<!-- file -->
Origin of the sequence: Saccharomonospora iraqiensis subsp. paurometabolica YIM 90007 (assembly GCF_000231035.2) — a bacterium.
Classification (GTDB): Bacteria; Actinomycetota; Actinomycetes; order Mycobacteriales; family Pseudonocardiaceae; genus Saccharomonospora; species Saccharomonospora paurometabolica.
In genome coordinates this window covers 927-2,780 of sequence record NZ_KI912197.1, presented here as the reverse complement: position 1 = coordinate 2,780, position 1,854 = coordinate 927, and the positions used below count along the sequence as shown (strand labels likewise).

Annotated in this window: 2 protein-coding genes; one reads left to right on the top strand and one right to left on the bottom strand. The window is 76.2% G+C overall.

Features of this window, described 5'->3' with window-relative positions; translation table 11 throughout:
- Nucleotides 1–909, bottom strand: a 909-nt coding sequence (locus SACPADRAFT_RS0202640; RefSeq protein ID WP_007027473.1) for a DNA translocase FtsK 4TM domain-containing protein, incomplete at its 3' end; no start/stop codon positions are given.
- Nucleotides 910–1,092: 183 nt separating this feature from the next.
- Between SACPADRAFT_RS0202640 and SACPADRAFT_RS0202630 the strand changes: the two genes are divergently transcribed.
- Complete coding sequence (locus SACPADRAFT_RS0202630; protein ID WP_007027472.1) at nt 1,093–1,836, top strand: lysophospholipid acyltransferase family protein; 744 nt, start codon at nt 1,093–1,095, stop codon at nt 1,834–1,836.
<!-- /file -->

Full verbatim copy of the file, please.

Origin of the sequence: Saccharomonospora iraqiensis subsp. paurometabolica YIM 90007 (assembly GCF_000231035.2) — a bacterium.
Classification (GTDB): Bacteria; Actinomycetota; Actinomycetes; order Mycobacteriales; family Pseudonocardiaceae; genus Saccharomonospora; species Saccharomonospora paurometabolica.
In genome coordinates this window covers 927-2,780 of sequence record NZ_KI912197.1, presented here as the reverse complement: position 1 = coordinate 2,780, position 1,854 = coordinate 927, and the positions used below count along the sequence as shown (strand labels likewise).

Annotated in this window: 2 protein-coding genes; one reads left to right on the top strand and one right to left on the bottom strand. The window is 76.2% G+C overall.

Features of this window, described 5'->3' with window-relative positions; translation table 11 throughout:
- Nucleotides 1–909, bottom strand: a 909-nt coding sequence (locus SACPADRAFT_RS0202640; RefSeq protein ID WP_007027473.1) for a DNA translocase FtsK 4TM domain-containing protein, incomplete at its 3' end; no start/stop codon positions are given.
- Nucleotides 910–1,092: 183 nt separating this feature from the next.
- Between SACPADRAFT_RS0202640 and SACPADRAFT_RS0202630 the strand changes: the two genes are divergently transcribed.
- Complete coding sequence (locus SACPADRAFT_RS0202630; protein ID WP_007027472.1) at nt 1,093–1,836, top strand: lysophospholipid acyltransferase family protein; 744 nt, start codon at nt 1,093–1,095, stop codon at nt 1,834–1,836.